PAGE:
Once more, grab a slew of these “fascicles” and band ’em together in yet another piece of plastic wrap (sorry, planet Earth!). That’s a muscle.

If you heeded the instructions about leaving the ends of the plastic wrap loose, you should have a bit of “fascia” sticking out on either side of the candy. That’s a tendon. The tendon is fascia that interweaves muscle and attaches it to bone.

A Major Pain in the Butt

Anatomy of the leg muscles including the hamstring muscles.Have you heard the term “proximal hamstring tendinopathy?” Or maybe you’ve heard of “high hamstring tendonitis”? These are fancy ways to say “yoga butt.”

“Proximal” refers to the hamstring’s attachment to your sitting bone. (“Distal” refers to its attachment to your lower leg.) “Opathy” means “painful.”

“Tendinopathy” means “painful tendon,” or a big ole pain in the butt. This can be a result of tendon swelling (“tendinitis”) or a degradation of a tendon’s collagen.

It’s useful to note here that there’s not necessarily a correlation between tissue damage and pain levels. You may be in a lot of pain, but imaging may not show terribly severe damage. That’s encouraging because it can mitigate fear around the injury and in still confidence in your body’s robust healing capacity.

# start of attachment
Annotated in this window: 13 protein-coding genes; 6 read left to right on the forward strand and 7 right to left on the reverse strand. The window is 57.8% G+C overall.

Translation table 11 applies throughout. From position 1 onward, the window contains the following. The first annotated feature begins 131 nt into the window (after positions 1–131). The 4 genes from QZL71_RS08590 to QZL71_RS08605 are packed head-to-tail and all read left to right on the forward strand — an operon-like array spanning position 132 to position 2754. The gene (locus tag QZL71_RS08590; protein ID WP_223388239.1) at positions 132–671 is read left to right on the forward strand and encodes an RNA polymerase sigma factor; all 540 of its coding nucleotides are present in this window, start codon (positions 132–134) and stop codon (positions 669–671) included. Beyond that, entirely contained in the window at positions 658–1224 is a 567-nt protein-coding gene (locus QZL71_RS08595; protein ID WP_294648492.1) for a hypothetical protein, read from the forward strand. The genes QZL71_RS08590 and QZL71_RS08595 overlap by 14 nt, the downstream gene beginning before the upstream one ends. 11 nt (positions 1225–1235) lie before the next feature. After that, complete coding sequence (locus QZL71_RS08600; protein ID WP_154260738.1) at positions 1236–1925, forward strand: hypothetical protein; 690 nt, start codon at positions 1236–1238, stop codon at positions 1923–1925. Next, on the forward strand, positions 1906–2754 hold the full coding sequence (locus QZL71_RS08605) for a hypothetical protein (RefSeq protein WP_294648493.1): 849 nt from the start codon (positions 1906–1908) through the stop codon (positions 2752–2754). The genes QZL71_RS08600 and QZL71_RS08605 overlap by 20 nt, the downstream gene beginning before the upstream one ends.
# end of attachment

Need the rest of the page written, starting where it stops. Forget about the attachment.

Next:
Why You Should Stop Stretching Your Hamstrings if You Have Yoga Butt

Does it feel like the tightness at your sitting bone would just go away if only you could stretch it out enough? It turns out that more hamstring stretching is about the worst thing you can do. Why?

The hamstring tendon wraps around the sitting bone. When you stretch your hamstrings, it gets pulled taut around the bone. That compression exacerbates the condition. 

Practicing yoga with props can help prevent injuries like hamstring tendonitis.This doesn’t mean you have to stop going to yoga! It does, however, mean that you need to back way off forward bends for a while. For example, put your hand on a block in Triangle Pose (Trikonasana). Tuck your pelvis in the Standing Forward Bend Pose (Uttanasana). (Yes, it’s okay to round your spine!) This moves your sitting bones closer to the backs of your knees and decreases tension on the proximal hamstring tendon. Turn your feet out in a Wide-Legged Standing Forward Bend Pose (Prasarita Padottanasana). Doing so moves your sitting bones closer to each other and the floor, easing the stretch.

Yoga Butt Recovery Time

The healing process is long, folks. Sorry. Six months to a year (if you stop stretching it!). Your body will lay collagen down willy-nilly to patch the affected tissue. Picture pick-up sticks. That unorganized collagen becomes scar tissue unless …